Food Prices on the Rise – Biofuels Not to Blame

Joanna Schroeder

Is the food versus fuel debate finally subsiding? It has been hanging around since 2008 when the Grocery Manufactures of America launched a coordinated attack on the ethanol industry blaming them for the rising cost of food. It turned out that the greatest offender was actually rising oil prices which topped out over $150 per barrel.

This week, the Wall Street Journal published an article about rising food prices. Many of you may know that they rarely miss an opportunity to blame the ills of the world on biofuels. However, in “Food Sellers Grit Teeth, Raise Prices,” the authors mention several reasons why food prices are on the rise, one being a greater demand for meat in emerging countries such as China and India. This demand has raised grain prices, which have also been adversely affected due to the drought in Russia. Speculators also have a hand in the volatility of commodities.

For more than two years, the ethanol and agriculture industries have been fighting back. In addition, dozens of research studies have been released from organizations around the world with the conclusion that biofuels had “little to no effect” on rising food prices in 2008. The most recent report from the World Bank also came to this conclusion.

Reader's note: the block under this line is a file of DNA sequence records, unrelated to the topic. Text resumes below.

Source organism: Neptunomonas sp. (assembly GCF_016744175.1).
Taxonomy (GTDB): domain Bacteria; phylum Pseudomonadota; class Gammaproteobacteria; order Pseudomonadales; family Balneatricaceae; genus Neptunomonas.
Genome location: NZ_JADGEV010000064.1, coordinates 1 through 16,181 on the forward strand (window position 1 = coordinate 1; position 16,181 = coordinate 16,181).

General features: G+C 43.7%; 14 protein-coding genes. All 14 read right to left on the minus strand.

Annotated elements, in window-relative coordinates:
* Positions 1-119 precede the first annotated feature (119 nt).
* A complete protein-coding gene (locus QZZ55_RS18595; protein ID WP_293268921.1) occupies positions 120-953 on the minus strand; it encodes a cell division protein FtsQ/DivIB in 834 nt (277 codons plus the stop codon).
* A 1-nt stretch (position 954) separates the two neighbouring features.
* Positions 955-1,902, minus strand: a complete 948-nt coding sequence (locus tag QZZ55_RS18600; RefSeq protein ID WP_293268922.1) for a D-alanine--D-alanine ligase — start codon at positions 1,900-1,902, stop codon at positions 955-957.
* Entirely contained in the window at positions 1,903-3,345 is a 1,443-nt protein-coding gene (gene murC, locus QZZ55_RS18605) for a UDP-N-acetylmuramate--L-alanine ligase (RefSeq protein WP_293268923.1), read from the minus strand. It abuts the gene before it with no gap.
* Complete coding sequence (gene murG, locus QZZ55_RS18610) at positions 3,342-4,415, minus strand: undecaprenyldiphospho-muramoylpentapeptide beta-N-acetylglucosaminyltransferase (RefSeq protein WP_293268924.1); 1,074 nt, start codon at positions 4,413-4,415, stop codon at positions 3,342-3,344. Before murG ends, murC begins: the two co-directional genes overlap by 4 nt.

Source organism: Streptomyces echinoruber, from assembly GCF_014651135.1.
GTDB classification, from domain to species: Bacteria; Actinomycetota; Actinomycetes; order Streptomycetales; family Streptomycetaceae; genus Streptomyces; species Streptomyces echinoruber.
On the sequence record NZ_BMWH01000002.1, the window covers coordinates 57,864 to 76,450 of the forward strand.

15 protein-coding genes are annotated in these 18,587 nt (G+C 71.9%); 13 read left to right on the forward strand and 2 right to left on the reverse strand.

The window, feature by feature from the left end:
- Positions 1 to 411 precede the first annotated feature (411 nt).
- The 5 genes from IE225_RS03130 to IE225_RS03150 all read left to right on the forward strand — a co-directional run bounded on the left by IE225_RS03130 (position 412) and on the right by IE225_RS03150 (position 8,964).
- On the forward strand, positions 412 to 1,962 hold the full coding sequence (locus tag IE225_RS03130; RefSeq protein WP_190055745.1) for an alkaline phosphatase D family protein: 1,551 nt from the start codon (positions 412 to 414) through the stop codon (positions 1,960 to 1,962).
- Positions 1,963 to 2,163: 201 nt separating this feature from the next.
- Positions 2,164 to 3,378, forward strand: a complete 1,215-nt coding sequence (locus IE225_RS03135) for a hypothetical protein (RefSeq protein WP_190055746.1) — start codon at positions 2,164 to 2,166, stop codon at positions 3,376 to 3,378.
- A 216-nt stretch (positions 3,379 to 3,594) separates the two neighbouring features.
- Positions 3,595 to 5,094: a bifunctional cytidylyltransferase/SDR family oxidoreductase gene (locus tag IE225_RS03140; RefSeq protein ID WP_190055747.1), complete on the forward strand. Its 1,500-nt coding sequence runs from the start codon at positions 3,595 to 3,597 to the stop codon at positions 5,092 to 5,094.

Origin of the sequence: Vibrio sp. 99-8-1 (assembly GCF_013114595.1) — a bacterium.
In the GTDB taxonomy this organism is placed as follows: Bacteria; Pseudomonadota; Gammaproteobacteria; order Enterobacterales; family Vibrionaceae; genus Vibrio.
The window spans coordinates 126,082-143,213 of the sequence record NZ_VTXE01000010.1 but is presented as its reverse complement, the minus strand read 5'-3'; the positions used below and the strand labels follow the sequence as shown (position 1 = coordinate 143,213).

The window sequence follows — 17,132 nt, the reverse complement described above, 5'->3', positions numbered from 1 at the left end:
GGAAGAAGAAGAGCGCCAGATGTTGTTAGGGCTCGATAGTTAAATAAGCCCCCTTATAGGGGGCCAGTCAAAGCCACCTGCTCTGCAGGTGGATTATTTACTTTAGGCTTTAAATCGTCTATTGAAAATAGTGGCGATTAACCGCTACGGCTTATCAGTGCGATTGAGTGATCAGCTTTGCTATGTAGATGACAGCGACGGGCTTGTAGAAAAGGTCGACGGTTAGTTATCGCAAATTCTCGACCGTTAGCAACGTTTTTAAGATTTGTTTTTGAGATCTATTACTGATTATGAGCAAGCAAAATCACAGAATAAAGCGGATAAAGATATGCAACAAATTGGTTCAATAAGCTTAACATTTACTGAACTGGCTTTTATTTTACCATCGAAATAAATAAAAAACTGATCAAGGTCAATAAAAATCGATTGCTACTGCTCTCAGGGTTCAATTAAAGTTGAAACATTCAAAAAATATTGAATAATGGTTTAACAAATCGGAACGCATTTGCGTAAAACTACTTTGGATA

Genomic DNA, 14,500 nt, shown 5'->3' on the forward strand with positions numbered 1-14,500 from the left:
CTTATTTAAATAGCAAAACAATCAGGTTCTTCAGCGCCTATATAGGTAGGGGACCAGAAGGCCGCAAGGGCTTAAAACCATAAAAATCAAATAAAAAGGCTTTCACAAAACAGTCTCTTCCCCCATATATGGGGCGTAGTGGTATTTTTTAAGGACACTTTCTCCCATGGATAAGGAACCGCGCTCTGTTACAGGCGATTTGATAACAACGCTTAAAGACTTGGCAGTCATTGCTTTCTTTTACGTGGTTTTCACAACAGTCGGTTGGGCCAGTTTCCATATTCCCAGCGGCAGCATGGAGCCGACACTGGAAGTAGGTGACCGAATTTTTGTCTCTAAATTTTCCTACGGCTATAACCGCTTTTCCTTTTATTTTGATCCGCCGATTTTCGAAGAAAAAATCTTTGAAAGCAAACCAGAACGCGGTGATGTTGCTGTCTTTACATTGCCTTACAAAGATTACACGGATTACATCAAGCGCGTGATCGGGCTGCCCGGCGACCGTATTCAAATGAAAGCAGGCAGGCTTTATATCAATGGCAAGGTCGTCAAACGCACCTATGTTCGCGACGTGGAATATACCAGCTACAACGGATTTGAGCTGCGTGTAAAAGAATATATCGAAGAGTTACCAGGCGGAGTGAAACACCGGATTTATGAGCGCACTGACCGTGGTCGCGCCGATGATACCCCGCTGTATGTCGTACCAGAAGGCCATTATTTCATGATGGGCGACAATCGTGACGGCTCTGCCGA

However, in the midst of this most recent food hike, Growth Energy is saying that although the debate has weakened, they “have to keep telling people the truth.” They believe that, “The article further proves that food price increases are impacted by a number of factors. Not surprisingly, however, nowhere in the story do the authors mention any impact by biofuels.”

Growth Energy concludes, “We have said it before and we will say it again, food vs. fuel has always been and will always be nothing more than a myth.”

corn, Ethanol, food and fuel, Growth Energy, Opinion